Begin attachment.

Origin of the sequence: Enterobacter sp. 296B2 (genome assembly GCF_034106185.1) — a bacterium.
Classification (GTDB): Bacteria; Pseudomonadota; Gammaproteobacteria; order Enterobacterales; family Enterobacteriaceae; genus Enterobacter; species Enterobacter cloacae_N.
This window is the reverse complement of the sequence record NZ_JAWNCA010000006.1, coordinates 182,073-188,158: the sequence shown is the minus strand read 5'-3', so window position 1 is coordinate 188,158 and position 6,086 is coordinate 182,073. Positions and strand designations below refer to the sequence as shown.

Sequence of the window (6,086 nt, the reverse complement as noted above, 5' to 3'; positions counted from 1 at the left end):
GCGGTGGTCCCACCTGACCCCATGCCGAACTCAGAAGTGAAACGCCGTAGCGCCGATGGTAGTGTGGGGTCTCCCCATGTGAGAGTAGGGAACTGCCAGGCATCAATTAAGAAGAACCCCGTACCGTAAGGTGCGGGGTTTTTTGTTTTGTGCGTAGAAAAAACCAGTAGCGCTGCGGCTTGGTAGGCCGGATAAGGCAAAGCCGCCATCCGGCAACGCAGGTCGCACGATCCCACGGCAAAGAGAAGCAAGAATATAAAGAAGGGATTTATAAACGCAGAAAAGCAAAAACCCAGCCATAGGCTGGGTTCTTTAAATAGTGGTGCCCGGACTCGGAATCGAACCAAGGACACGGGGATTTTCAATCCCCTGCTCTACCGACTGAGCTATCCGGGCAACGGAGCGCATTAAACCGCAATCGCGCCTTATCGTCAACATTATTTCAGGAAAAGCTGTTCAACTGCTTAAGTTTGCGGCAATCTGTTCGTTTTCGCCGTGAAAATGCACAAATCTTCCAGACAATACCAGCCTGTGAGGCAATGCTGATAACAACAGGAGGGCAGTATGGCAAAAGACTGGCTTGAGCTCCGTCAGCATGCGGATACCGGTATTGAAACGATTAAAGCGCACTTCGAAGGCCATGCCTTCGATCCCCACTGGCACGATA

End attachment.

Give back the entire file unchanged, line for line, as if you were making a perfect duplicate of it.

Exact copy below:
Origin of the sequence: Enterobacter sp. 296B2 (genome assembly GCF_034106185.1) — a bacterium.
Classification (GTDB): Bacteria; Pseudomonadota; Gammaproteobacteria; order Enterobacterales; family Enterobacteriaceae; genus Enterobacter; species Enterobacter cloacae_N.
This window is the reverse complement of the sequence record NZ_JAWNCA010000006.1, coordinates 182,073-188,158: the sequence shown is the minus strand read 5'-3', so window position 1 is coordinate 188,158 and position 6,086 is coordinate 182,073. Positions and strand designations below refer to the sequence as shown.

Sequence of the window (6,086 nt, the reverse complement as noted above, 5' to 3'; positions counted from 1 at the left end):
GCGGTGGTCCCACCTGACCCCATGCCGAACTCAGAAGTGAAACGCCGTAGCGCCGATGGTAGTGTGGGGTCTCCCCATGTGAGAGTAGGGAACTGCCAGGCATCAATTAAGAAGAACCCCGTACCGTAAGGTGCGGGGTTTTTTGTTTTGTGCGTAGAAAAAACCAGTAGCGCTGCGGCTTGGTAGGCCGGATAAGGCAAAGCCGCCATCCGGCAACGCAGGTCGCACGATCCCACGGCAAAGAGAAGCAAGAATATAAAGAAGGGATTTATAAACGCAGAAAAGCAAAAACCCAGCCATAGGCTGGGTTCTTTAAATAGTGGTGCCCGGACTCGGAATCGAACCAAGGACACGGGGATTTTCAATCCCCTGCTCTACCGACTGAGCTATCCGGGCAACGGAGCGCATTAAACCGCAATCGCGCCTTATCGTCAACATTATTTCAGGAAAAGCTGTTCAACTGCTTAAGTTTGCGGCAATCTGTTCGTTTTCGCCGTGAAAATGCACAAATCTTCCAGACAATACCAGCCTGTGAGGCAATGCTGATAACAACAGGAGGGCAGTATGGCAAAAGACTGGCTTGAGCTCCGTCAGCATGCGGATACCGGTATTGAAACGATTAAAGCGCACTTCGAAGGCCATGCCTTCGATCCCCACTGGCACGATA